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Become A Marine Electrician

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Working As A Marine Electrician

  • Identifying Objects, Actions, and Events
  • Getting Information
  • Making Decisions and Solving Problems
  • Inspecting Equipment, Structures, or Material
  • Handling and Moving Objects
  • Outdoors/walking/standing

  • $51,880

    Average Salary

What Does A Marine Electrician Do At Canal Barge Company, Inc.

* The Marine Maintenance Technician has the overriding authority to fully perform all the responsibilities and duties assigned to this position:
* Perform maintenance, diagnose, disassemble, inspect, rebuild, and reassemble all components (such as engines, power trains, hydraulics, fuel systems, power generation, electronics, etc.) either in a shop, onboard, or at various locations with or without supervision.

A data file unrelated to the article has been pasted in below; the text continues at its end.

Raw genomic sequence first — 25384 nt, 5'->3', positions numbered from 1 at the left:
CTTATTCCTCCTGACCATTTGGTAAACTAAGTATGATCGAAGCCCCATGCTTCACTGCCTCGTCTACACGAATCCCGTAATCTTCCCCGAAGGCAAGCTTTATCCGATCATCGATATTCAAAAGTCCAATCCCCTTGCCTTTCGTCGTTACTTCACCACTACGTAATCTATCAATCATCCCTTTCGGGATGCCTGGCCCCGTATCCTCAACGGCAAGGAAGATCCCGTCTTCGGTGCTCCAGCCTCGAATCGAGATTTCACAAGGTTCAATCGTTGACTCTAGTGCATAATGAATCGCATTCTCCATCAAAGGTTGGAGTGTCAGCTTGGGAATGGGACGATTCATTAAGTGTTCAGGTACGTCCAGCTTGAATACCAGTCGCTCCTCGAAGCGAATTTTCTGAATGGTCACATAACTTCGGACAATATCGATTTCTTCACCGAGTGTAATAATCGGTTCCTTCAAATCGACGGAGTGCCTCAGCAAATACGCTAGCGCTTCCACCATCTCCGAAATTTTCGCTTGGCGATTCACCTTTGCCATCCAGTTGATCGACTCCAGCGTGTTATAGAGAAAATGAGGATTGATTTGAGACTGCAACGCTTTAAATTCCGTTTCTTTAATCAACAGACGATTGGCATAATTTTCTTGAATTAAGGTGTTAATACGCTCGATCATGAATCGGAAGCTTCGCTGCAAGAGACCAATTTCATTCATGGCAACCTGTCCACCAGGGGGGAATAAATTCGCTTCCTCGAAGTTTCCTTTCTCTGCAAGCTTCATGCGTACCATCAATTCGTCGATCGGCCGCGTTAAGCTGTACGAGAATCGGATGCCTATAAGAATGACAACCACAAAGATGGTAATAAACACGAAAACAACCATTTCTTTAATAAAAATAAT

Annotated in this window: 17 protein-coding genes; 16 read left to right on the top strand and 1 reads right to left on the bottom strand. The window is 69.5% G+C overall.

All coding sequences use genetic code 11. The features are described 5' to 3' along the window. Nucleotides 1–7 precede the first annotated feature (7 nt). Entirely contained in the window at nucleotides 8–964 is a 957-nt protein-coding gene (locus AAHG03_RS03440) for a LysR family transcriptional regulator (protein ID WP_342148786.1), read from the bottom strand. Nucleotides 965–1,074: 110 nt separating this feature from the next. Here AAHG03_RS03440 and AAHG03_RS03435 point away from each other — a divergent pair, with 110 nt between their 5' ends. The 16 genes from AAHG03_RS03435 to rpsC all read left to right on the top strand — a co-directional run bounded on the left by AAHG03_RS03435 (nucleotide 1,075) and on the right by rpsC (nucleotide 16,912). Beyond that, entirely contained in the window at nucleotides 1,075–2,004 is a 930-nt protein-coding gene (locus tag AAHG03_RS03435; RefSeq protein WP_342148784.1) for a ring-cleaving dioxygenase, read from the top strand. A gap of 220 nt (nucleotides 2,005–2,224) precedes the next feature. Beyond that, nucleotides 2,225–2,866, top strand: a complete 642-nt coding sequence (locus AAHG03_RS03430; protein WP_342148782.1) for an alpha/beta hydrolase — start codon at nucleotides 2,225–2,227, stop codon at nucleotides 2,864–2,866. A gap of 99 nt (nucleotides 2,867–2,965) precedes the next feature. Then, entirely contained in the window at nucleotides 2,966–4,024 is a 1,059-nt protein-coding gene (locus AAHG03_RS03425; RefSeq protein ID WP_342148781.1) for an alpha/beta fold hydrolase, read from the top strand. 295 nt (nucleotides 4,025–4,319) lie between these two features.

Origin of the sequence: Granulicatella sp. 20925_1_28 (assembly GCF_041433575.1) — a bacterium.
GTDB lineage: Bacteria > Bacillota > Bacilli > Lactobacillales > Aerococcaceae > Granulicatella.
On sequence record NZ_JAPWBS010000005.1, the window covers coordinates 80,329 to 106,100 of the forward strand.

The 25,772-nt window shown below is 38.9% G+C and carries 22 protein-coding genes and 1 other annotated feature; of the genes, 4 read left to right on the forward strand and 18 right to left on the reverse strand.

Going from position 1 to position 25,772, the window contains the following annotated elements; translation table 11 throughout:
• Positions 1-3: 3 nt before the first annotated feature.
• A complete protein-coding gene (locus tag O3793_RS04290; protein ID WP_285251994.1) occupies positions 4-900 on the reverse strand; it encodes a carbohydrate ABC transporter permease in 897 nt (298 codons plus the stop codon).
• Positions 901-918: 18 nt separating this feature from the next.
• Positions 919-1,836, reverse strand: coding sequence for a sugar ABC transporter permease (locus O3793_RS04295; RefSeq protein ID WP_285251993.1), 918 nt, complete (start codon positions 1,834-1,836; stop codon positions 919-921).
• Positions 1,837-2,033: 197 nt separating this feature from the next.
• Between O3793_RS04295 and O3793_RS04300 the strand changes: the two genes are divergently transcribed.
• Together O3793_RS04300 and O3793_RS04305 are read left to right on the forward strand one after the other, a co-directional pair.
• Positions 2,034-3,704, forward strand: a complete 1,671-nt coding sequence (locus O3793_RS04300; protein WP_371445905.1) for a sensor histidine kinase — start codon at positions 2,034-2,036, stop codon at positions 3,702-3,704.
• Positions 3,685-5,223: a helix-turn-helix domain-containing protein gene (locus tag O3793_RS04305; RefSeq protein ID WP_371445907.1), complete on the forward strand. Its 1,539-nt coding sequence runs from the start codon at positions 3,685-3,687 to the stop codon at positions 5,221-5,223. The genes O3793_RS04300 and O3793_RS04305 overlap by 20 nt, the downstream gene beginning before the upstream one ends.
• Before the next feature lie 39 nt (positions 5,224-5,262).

* Work closely with CBC Boat and Barge Maintenance personnel and management on all aspects of Preventive Maintenance and Repair on CBC towboats and barges.
* Inspect equipment according to CBC inspection schedules and standards, or on an as-needed basis, and report on findings by entering into Sinex and/or providing written and/or verbal reports.
* Perform preventive maintenance and repair on equipment as required or directed.
* Troubleshoot problems and either resolve or make recommendations for resolution.
* Train vessel personnel in CBC maintenance procedures, standards and inspection schedules, and basic troubleshooting techniques.
* Examine systems and components for defects, such as breakage or excessive wear and tear.
* Report on and resolve issues if possible.
* Test machinery and equipment to verify successful operation after servicing.
* Read blueprints and technical manuals to insure correct installation and operations.
* Perform additional projects as assigned by the Boat and Barge Maintenance management.
* Carry out the CBC Mission, Business Philosophy, and Code of Conduct.
* Job is classified as heavy work; requires inside and outside work under various normal and adverse weather conditions, lifting, carrying, pushing and pulling frequently over 50 pounds; walking, climbing reaching over shoulder, hand/eye coordination, twisting, working around unprotected heights, working around moving machinery, repetitive actions with both hands and feet.